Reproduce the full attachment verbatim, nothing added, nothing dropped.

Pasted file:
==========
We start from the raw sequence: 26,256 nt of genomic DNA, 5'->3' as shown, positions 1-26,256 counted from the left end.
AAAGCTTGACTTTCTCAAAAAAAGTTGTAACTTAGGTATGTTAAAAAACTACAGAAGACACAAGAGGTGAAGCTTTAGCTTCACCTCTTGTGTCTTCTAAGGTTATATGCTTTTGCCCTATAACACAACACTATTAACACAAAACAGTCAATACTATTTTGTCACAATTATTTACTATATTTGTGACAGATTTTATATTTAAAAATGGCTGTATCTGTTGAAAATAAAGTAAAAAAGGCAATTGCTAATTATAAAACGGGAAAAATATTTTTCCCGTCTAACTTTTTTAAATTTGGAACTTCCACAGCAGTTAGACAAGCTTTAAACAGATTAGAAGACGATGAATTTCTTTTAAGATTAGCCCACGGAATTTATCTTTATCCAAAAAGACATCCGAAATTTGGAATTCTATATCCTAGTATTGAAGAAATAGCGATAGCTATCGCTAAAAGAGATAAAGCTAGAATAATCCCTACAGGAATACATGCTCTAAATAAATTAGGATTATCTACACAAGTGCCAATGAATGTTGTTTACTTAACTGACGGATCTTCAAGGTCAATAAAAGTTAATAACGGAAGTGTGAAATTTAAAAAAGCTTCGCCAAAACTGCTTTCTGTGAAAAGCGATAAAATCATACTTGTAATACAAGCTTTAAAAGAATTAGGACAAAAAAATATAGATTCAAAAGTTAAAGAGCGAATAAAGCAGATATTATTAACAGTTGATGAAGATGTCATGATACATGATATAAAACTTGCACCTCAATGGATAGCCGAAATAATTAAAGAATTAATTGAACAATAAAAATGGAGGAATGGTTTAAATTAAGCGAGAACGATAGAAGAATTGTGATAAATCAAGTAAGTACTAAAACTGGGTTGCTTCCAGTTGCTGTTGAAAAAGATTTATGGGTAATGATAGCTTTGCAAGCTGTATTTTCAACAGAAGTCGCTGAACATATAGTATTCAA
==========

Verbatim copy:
We start from the raw sequence: 26,256 nt of genomic DNA, 5'->3' as shown, positions 1-26,256 counted from the left end.
AAAGCTTGACTTTCTCAAAAAAAGTTGTAACTTAGGTATGTTAAAAAACTACAGAAGACACAAGAGGTGAAGCTTTAGCTTCACCTCTTGTGTCTTCTAAGGTTATATGCTTTTGCCCTATAACACAACACTATTAACACAAAACAGTCAATACTATTTTGTCACAATTATTTACTATATTTGTGACAGATTTTATATTTAAAAATGGCTGTATCTGTTGAAAATAAAGTAAAAAAGGCAATTGCTAATTATAAAACGGGAAAAATATTTTTCCCGTCTAACTTTTTTAAATTTGGAACTTCCACAGCAGTTAGACAAGCTTTAAACAGATTAGAAGACGATGAATTTCTTTTAAGATTAGCCCACGGAATTTATCTTTATCCAAAAAGACATCCGAAATTTGGAATTCTATATCCTAGTATTGAAGAAATAGCGATAGCTATCGCTAAAAGAGATAAAGCTAGAATAATCCCTACAGGAATACATGCTCTAAATAAATTAGGATTATCTACACAAGTGCCAATGAATGTTGTTTACTTAACTGACGGATCTTCAAGGTCAATAAAAGTTAATAACGGAAGTGTGAAATTTAAAAAAGCTTCGCCAAAACTGCTTTCTGTGAAAAGCGATAAAATCATACTTGTAATACAAGCTTTAAAAGAATTAGGACAAAAAAATATAGATTCAAAAGTTAAAGAGCGAATAAAGCAGATATTATTAACAGTTGATGAAGATGTCATGATACATGATATAAAACTTGCACCTCAATGGATAGCCGAAATAATTAAAGAATTAATTGAACAATAAAAATGGAGGAATGGTTTAAATTAAGCGAGAACGATAGAAGAATTGTGATAAATCAAGTAAGTACTAAAACTGGGTTGCTTCCAGTTGCTGTTGAAAAAGATTTATGGGTAATGATAGCTTTGCAAGCTGTATTTTCAACAGAAGTCGCTGAACATATAGTATTCAA